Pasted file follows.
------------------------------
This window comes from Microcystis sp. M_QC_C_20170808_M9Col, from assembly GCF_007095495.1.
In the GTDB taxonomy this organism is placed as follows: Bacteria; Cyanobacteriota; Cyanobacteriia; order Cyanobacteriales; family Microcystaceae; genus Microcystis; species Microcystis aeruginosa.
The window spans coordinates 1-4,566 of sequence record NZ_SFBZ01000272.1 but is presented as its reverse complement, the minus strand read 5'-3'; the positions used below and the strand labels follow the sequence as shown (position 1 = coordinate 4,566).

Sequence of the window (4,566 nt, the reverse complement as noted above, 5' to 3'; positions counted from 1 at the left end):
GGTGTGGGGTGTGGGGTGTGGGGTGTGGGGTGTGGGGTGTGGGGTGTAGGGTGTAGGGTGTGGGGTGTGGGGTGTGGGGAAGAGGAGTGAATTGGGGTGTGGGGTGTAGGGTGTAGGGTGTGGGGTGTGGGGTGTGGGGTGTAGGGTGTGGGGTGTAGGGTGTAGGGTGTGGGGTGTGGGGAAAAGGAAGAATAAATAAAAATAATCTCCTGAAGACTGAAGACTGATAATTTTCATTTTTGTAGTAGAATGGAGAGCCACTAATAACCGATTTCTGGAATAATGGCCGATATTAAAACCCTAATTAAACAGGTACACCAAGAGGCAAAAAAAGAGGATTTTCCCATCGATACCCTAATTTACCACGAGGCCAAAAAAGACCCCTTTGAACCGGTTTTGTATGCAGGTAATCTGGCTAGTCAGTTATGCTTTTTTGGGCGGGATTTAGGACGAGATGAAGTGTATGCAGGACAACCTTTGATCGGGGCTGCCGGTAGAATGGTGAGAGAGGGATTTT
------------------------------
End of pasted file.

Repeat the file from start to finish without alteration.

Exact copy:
This window comes from Microcystis sp. M_QC_C_20170808_M9Col, from assembly GCF_007095495.1.
In the GTDB taxonomy this organism is placed as follows: Bacteria; Cyanobacteriota; Cyanobacteriia; order Cyanobacteriales; family Microcystaceae; genus Microcystis; species Microcystis aeruginosa.
The window spans coordinates 1-4,566 of sequence record NZ_SFBZ01000272.1 but is presented as its reverse complement, the minus strand read 5'-3'; the positions used below and the strand labels follow the sequence as shown (position 1 = coordinate 4,566).

Sequence of the window (4,566 nt, the reverse complement as noted above, 5' to 3'; positions counted from 1 at the left end):
GGTGTGGGGTGTGGGGTGTGGGGTGTGGGGTGTGGGGTGTGGGGTGTAGGGTGTAGGGTGTGGGGTGTGGGGTGTGGGGAAGAGGAGTGAATTGGGGTGTGGGGTGTAGGGTGTAGGGTGTGGGGTGTGGGGTGTGGGGTGTAGGGTGTGGGGTGTAGGGTGTAGGGTGTGGGGTGTGGGGAAAAGGAAGAATAAATAAAAATAATCTCCTGAAGACTGAAGACTGATAATTTTCATTTTTGTAGTAGAATGGAGAGCCACTAATAACCGATTTCTGGAATAATGGCCGATATTAAAACCCTAATTAAACAGGTACACCAAGAGGCAAAAAAAGAGGATTTTCCCATCGATACCCTAATTTACCACGAGGCCAAAAAAGACCCCTTTGAACCGGTTTTGTATGCAGGTAATCTGGCTAGTCAGTTATGCTTTTTTGGGCGGGATTTAGGACGAGATGAAGTGTATGCAGGACAACCTTTGATCGGGGCTGCCGGTAGAATGGTGAGAGAGGGATTTT